This striking, colourful painting features a branch from the Bombax Ceiba, a large Indo-Malayan tree known as the Cotton Tree due to the cotton-like substance which grows within its small brown fruits. In India, it is known as 'Seemal' and even features in the Hindu epic the Mahabharata, as legend has it that Brahma rested under one of these trees after creating the world. The ripeness of the richly coloured red petals of the present painting suggest that it is depicted in full bloom, which usually occurs between February and April. The cotton fronds would also often fall to the ground upon the splitting of its fruit and create a thin layer ready to be collected by gaddawalas, or mattress-fillers. This plant also holds many medicinal properties, from abdominal to pulmonary issues, since its roots act as tonics, rendering it a very useful commodity.
A small number of paintings of the same subject are known, notably one in The Metropolitan Museum of Art (inv.no.2016.489), formerly part of the collection of horticultural books, prints and drawings belonging to Edward Smith Stanley, 13th Earl of Derby (1775-1851), kept at Knowsley Hall, Merseyside, England. Although holding a political career, Stanley was a keen naturalist and presided over the Zoological Society of London and was the founder of the Knowsley Museum, part of whose collections entered what is now the World Museum, Liverpool.
The existence of more than one version of a plant such as the present example was not an uncommon occurrence. We know that in some cases multiple versions were made, with the intent of sending duplicates to England, others to recover lost examples and in some cases, it was the collectors themselves who commissioned copies of paintings that they particularly liked or were interested in. The numerous drawings in collections in England and Scotland, including the Royal Botanical Gardens at Kew, the Royal Botanic Garden, Edinburgh, the Natural History Museum, the British Library and the British Museum, London, total over nine thousand examples, some of which are copies that formed part of different collectors’ sets (Noltie 2019, pp.78-85).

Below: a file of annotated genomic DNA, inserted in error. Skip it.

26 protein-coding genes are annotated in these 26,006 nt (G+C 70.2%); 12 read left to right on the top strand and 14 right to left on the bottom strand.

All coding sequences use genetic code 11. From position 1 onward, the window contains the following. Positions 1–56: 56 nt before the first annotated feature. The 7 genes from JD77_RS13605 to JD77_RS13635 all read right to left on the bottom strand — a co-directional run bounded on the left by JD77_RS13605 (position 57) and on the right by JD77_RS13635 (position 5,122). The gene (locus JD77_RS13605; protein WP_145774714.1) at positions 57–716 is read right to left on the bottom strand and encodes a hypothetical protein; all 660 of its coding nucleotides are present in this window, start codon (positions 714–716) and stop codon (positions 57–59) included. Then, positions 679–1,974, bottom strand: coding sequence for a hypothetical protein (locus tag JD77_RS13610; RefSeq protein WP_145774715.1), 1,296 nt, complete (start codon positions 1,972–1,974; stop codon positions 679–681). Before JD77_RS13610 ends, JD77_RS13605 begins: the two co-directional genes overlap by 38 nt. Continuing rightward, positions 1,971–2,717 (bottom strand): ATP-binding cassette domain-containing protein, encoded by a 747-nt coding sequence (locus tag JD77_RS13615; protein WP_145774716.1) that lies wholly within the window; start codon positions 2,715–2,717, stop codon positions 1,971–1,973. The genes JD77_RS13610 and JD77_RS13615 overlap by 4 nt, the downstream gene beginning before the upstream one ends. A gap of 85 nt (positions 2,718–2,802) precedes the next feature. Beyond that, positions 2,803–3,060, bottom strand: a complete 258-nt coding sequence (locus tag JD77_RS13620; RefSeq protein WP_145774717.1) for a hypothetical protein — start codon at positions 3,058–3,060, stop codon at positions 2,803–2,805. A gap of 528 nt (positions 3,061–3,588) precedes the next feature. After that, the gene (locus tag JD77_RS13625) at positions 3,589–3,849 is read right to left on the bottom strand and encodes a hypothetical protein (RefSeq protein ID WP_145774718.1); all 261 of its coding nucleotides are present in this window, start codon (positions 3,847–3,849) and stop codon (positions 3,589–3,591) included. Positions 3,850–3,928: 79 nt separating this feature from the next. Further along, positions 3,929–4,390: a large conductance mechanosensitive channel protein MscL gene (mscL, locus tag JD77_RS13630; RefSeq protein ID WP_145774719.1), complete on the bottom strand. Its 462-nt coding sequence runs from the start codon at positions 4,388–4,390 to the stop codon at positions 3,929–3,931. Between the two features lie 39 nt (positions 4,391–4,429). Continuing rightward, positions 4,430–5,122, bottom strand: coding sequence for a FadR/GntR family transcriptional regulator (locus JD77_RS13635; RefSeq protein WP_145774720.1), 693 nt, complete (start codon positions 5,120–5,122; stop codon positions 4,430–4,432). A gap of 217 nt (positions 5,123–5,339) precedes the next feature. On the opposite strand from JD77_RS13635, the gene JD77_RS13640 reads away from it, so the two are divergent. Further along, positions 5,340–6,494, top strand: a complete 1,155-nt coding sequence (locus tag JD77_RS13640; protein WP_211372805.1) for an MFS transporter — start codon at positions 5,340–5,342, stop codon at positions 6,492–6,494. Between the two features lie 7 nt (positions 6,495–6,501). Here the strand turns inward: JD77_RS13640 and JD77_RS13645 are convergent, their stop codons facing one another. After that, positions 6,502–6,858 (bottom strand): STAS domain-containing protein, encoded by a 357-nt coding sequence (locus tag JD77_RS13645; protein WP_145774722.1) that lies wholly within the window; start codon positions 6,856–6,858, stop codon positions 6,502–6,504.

One must also note the artistic debt to the Mughal and Deccani schools and the popularity of flower studies at court in the early-seventeenth-century. Jahangir's well-documented interest in flowers gave an added impetus to a group of artists and patrons already interested both in natural history and naturalism in painting. This royal interest in floral studies coincided with the arrival in India of European images of flowers in the form of engravings, florilegia and perhaps official documents with floral borders. A beautiful folio from the album of Dara Shikoh, Jahangir's grandson, attributed to Muhammad Khan, 1630-33, now in the British Library (inv.no.3129 f.67v), shows off all of these floral studies. A unique style was developed, and it has been suggested that many of the artists seeking new patronage at the end of the Mughal empire started to work for East India Company representatives.